By Katherine Jamieson
Editor’s Note: Katherine Jamieson will be leading a 3-session contemplative writing course, Contemplative Writing: Uncovering the Writer Within beginning June 6th. Find out more and register today.
I talk to a lot of people who want to be writers, but are struggling. Something is in the way. They think: What should I write about? Am I good enough to even be doing this? Who would want to read my work? They sit down to create and 10,000 distractions rise up: text messages, appointments, pressing errands. Soon they are doing something else, something urgent, which is actually a relief. Anything is easier than writing.
The act of writing is very simple: just put one word after another. But this simplicity is also anxiety-provoking. There is no hiding behind an instrument, tools or fancy technology. All you have is a pen or pencil, maybe a computer. Writing is a very exposed art. You are sharing your thoughts on the page, laying your mind bare for all to see. You are offering your view on what it means to be alive. What could be more amazing, or more terrifying?
by Anita Anandan
Editor’s Note: If you’re inspired by Anita’s story, please check out Compassion-Based Resilience Training (CBRT) / Teacher Training and become a certified CBRT Teacher. Find out more and register — the training begins May 25th!
In December 2021, I had a chance to teach Nalanda Institute’s Compassion-Based Resilience Training (CBRT), in a local prison. CBRT is an 8-week curriculum covering mindfulness, insight, compassion, mentor imagery along with breath and posture practices, complimented by Western scientific validation of these ancient practices.
Out of safety concerns during the pandemic, the prison arranged for me to communicate with the men remotely. The men gathered in a common space, and a video conference was used for the almost 80 men and I to communicate with each other. From time to time announcements reverberated through the space. Some of the men spoke Spanish, which I did not, and did not speak English, the language I used. But unwilling to let that deter them from fully participating, they brought a friend who interpreted between us.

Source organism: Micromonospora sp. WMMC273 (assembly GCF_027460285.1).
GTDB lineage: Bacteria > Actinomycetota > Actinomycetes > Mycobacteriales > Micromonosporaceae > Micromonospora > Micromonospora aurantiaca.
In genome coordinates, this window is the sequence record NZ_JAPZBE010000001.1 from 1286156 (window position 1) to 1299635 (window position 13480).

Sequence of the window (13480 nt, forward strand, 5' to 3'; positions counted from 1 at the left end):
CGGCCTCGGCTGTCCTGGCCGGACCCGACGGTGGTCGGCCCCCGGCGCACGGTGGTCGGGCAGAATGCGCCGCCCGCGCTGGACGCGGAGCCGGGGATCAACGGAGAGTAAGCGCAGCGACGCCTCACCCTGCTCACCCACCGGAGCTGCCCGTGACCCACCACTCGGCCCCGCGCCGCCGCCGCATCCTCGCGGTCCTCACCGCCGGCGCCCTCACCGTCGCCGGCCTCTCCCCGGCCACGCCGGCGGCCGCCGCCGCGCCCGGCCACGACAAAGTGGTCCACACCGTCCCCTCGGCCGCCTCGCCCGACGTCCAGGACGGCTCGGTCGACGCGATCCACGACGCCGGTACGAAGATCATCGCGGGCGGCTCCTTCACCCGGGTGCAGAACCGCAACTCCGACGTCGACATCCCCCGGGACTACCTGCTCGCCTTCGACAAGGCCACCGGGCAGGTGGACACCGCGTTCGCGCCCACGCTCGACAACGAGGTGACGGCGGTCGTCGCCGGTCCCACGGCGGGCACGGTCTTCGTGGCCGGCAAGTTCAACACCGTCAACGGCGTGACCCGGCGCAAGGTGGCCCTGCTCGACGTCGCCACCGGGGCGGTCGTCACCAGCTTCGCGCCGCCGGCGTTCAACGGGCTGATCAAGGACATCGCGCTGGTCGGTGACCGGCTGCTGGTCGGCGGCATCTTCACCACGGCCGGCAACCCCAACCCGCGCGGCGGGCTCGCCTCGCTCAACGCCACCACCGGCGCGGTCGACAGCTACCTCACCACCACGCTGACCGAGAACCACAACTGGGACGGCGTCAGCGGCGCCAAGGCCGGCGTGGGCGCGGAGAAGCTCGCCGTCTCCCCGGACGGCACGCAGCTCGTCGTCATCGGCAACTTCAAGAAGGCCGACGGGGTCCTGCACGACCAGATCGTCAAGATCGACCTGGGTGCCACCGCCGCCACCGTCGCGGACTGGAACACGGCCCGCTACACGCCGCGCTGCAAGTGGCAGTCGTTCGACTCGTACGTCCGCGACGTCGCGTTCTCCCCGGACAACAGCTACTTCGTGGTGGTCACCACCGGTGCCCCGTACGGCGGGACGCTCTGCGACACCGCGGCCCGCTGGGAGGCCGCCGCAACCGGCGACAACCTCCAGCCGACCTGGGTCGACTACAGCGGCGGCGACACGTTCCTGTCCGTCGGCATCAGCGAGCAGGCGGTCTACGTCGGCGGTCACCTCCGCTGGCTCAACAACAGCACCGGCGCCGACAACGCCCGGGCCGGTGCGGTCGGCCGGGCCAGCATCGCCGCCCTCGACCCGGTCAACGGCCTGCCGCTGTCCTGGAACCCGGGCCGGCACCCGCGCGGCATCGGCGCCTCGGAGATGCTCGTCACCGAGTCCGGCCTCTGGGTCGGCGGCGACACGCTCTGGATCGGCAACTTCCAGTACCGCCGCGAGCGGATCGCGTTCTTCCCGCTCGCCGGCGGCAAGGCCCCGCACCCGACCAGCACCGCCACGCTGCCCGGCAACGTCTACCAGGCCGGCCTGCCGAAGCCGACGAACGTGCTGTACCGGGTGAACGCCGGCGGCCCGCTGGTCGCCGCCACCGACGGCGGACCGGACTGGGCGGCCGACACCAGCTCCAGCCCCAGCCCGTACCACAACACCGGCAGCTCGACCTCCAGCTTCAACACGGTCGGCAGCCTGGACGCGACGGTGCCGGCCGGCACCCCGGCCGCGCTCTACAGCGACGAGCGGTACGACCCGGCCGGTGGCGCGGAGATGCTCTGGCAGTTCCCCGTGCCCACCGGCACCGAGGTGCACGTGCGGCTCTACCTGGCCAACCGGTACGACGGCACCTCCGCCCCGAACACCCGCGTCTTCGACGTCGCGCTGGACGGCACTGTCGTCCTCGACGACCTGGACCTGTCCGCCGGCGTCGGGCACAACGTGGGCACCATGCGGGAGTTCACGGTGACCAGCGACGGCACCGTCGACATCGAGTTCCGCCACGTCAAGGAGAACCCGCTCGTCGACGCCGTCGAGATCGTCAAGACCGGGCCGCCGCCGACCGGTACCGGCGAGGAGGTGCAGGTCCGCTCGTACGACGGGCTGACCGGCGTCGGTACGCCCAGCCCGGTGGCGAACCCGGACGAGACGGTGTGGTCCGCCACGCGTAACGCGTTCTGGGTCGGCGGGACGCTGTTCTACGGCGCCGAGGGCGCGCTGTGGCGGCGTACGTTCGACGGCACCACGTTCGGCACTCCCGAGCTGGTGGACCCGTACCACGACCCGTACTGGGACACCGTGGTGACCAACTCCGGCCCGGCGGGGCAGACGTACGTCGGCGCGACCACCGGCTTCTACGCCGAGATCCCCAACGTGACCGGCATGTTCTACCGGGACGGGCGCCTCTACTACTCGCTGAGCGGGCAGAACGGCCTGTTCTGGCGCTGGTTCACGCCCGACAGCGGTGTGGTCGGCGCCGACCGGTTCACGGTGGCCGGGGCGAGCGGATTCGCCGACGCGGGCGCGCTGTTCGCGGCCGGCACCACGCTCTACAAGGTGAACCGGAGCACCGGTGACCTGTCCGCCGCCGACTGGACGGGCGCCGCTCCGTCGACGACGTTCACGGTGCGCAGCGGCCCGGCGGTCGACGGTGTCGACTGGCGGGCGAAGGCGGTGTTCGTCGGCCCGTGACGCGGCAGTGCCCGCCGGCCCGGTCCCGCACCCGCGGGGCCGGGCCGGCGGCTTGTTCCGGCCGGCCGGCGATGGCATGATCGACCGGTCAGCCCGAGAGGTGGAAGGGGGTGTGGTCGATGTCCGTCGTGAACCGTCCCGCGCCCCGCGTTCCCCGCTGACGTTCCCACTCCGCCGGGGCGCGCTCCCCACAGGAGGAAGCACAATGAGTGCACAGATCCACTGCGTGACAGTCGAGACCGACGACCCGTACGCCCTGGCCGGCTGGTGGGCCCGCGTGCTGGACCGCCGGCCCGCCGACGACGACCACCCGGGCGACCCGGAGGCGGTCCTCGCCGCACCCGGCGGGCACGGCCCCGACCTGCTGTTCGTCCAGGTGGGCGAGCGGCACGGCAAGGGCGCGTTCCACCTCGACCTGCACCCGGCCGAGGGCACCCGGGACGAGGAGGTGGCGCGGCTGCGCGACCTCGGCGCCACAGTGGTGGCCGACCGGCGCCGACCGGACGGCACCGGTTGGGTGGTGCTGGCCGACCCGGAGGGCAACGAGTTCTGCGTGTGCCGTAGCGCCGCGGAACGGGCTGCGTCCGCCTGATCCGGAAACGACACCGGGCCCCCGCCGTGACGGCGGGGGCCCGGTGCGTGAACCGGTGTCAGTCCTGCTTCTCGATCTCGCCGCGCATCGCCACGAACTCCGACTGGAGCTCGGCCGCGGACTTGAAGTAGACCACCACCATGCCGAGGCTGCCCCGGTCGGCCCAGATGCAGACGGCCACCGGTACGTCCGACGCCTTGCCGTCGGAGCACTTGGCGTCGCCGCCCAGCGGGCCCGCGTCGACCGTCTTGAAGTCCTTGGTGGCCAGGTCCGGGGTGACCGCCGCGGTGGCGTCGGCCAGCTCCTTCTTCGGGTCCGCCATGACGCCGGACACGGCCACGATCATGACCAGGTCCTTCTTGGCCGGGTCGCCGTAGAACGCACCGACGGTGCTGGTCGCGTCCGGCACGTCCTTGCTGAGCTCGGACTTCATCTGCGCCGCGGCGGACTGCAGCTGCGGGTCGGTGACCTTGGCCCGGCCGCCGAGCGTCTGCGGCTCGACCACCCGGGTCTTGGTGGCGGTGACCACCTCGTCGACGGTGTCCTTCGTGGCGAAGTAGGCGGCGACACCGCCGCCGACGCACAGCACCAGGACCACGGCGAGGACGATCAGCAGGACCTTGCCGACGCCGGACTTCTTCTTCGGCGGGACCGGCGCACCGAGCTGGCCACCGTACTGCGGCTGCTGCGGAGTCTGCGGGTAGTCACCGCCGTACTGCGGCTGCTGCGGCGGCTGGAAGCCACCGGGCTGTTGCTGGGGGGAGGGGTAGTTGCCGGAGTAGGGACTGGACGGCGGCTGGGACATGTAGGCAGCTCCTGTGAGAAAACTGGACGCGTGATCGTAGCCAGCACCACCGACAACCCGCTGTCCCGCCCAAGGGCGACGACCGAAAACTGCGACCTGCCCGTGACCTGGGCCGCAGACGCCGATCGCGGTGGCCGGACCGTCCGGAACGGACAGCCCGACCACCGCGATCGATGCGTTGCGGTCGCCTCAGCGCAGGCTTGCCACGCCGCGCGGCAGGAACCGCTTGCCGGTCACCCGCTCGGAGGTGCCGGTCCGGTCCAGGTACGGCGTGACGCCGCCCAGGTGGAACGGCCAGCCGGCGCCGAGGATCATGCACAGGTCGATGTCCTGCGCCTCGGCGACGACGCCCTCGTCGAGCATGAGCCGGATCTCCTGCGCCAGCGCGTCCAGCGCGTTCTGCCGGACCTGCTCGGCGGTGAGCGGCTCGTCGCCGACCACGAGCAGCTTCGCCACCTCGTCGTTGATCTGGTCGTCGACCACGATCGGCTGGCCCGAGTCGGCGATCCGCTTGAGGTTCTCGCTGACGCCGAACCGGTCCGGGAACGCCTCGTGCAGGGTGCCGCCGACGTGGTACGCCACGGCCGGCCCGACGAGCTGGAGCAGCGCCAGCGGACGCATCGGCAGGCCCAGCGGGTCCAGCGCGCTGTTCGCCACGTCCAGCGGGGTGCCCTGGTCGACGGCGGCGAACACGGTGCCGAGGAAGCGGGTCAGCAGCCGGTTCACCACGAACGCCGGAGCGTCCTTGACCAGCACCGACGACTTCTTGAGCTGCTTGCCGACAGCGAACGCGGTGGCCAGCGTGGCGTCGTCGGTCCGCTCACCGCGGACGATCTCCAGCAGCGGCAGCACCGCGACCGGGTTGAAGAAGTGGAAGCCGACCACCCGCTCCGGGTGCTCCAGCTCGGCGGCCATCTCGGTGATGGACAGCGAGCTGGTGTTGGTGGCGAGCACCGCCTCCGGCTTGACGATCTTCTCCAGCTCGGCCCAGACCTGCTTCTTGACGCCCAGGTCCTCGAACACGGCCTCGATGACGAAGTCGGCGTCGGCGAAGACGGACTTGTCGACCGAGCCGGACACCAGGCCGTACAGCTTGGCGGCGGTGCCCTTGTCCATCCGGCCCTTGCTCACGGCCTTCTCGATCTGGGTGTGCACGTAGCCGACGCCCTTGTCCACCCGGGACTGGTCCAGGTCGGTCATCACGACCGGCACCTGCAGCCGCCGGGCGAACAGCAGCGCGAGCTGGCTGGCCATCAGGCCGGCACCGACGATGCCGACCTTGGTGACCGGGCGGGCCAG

by Nalanda Institute
On February 18, 2022 Nalanda Institute was honored to host an online Community Gathering with one of our favorite faculty, Sharon Salzberg, in dialogue with Nalanda Institute’s founder and academic director, Dr. Joe Loizzo.
It was a remarkable evening filled with mindfulness and loving-kindness meditations guided by Sharon Salzberg. Sharon also shared recollections and lessons from her life-long practice and teachings of loving-kindness.
(Video and audio documentation in English, Spanish and Portuguese may be found below)
by Geri Loizzo
Editor’s Note: For those who couldn’t attend the retreat with Sharon Salzberg, Nalanda Institute is pleased to announce that she’ll be speaking at our forthcoming Community Gathering on February 18th. This online event is freely offered. We hope you’ll join us….find out more here.
Find out more about the Contemplative Psychotherapy Program
I was quietly blow away at recent weekend retreat in the Contemplative Psychotherapy Program with core faculty Sharon Salzberg. Reflecting on exactly how the weekend hit home for me, I found myself thinking about the author Kurt Vonnegut. In describing the art of writing, Vonnegut often talked about the powerful impact of a well-placed short sentence. To me, Sharon is the Kurt Vonnegut of Mindfulness and Loving Kindness. In one short phrase, she can bend the mind and heart toward a whole new understanding.